With the passing of time, there are many different reactions that we may be experiencing as our “new normal” unfolds during the COVID-19 pandemic. One feature that seems to linger is a persistent, low level anxiety that has shifted our baseline for stress tolerance. Things that were bearable annoyances in the past may feel like day ruining events in the moment, or we may feel so overwhelmed that we shut down. These reactions may in turn fuel our cycle of stress and worries, further exacerbating our sense that we don’t have control, and driving our feelings of helplessness.
Feeling a little out of control is normal right now. It is an uncomfortable reality. Sometimes we react to that discomfort with avoidance or by trying to assert control into more areas of our life – feeding into the idea that we can control the future. When we are in a more balanced space, we may be able to recognize that at times, even if we do everything “right,” things don’t always turn out the way we planned – sometimes heartbreakingly and other times to our delight. Acceptance does not mean resignation. Letting go of what we can’t control doesn’t mean that we’re giving up – it clears a path forward.
Anxiety has a way of robbing us of our experiences in the present moment. It tends to bring up thoughts and worries from the past, when we wish we had used our control differently, or take us to the future, to try to predict and create the perfect outcomes. These thoughts and feelings that arise are a part of the processes that have evolved with us over time to help us survive. There are times when anxiety’s tendency to push us to focus and re-experience can be helpful. There are also times when getting stuck in overly negative thoughts does not serve us and leaves us feeling more hopeless and depleted.
It’s important to acknowledge that our emotions and the way we experience them are complex. It is possible to simultaneously experience and hold positive and negative emotions. When we get too stuck on one side of that spectrum – particularly negative thoughts and feelings – it can be helpful to use an intentional practice to move towards a more balanced perspective.
Grounding strategies help shift your attention away from difficult thoughts, memories, or worries by refocusing on the present moment. Deep breathing is one type of grounding strategy that I’ve mentioned before. The activity below – the 5-4-3-2-1 technique – is another example of a grounding strategy.
What are 5 things you can see? Look for small details, such as patterns on the ceiling, the way light reflects on a surface, or an object you’ve never noticed.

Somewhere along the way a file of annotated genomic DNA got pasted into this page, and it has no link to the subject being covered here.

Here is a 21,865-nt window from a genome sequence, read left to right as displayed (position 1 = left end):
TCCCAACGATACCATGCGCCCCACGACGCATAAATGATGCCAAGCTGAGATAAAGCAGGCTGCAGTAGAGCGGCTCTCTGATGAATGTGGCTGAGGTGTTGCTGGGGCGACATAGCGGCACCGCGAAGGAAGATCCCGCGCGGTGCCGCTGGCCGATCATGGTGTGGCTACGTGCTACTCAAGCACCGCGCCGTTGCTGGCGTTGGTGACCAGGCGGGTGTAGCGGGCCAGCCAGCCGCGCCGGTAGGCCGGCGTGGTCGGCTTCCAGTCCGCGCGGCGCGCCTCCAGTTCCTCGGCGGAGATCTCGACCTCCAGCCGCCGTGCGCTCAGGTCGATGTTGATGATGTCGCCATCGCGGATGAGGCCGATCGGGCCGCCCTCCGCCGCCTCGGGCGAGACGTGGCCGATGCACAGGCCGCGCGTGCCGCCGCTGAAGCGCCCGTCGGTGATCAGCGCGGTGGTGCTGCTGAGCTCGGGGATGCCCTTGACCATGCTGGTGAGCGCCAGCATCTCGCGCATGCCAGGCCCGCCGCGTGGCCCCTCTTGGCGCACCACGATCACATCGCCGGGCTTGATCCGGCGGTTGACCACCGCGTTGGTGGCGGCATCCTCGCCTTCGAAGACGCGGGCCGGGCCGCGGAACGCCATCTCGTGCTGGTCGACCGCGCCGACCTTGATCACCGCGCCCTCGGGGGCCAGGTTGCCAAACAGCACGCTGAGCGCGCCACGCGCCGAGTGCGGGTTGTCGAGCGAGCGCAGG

What are 4 things you can feel? Notice the sensation of clothing on your body, the sun on your skin, or the feeling of the chair you are sitting in. Pick up an object and examine its weight, texture, and other physical qualities.
What are 3 things you can hear? Pay attention to the sounds your mind has tuned out, such as a ticking clock, distant traffic, or trees blowing in the wind.
What are 2 things you can smell? Try to notice smells in the air around you, like an air freshener or freshly mowed grass. You may also look around something that has a scent, such as a flower or an unlit candle.
What is 1 thing you can taste? Carry gum, candy, or small stacks for this step. Pop one in your mouth and focus your attention closely on the flavors.
Using our senses is one way to draw us directly into the present moment by bringing awareness to our body and our surroundings. The 5-4-3-2-1 technique engages all five of the senses. It can also be helpful to use brief variations of this exercise. For example, identifying three things that you hear and three things that you see in the present moment. Or you could place both feet firmly on the ground and take a minute to draw your awareness to your feet – specifically identifying the sensations you recognize: your foot in your shoe, the temperature, or sensations of softness or firmness.
It can be valuable to build “pauses” for grounding into our day – not with the intention of eliminating stress or negative thoughts and feelings, but to provide more space to make balanced choices in the present moment. Like with deep breathing, grounding is one way that we use our body to send a message to our brain that right now, in the present moment, you are safe.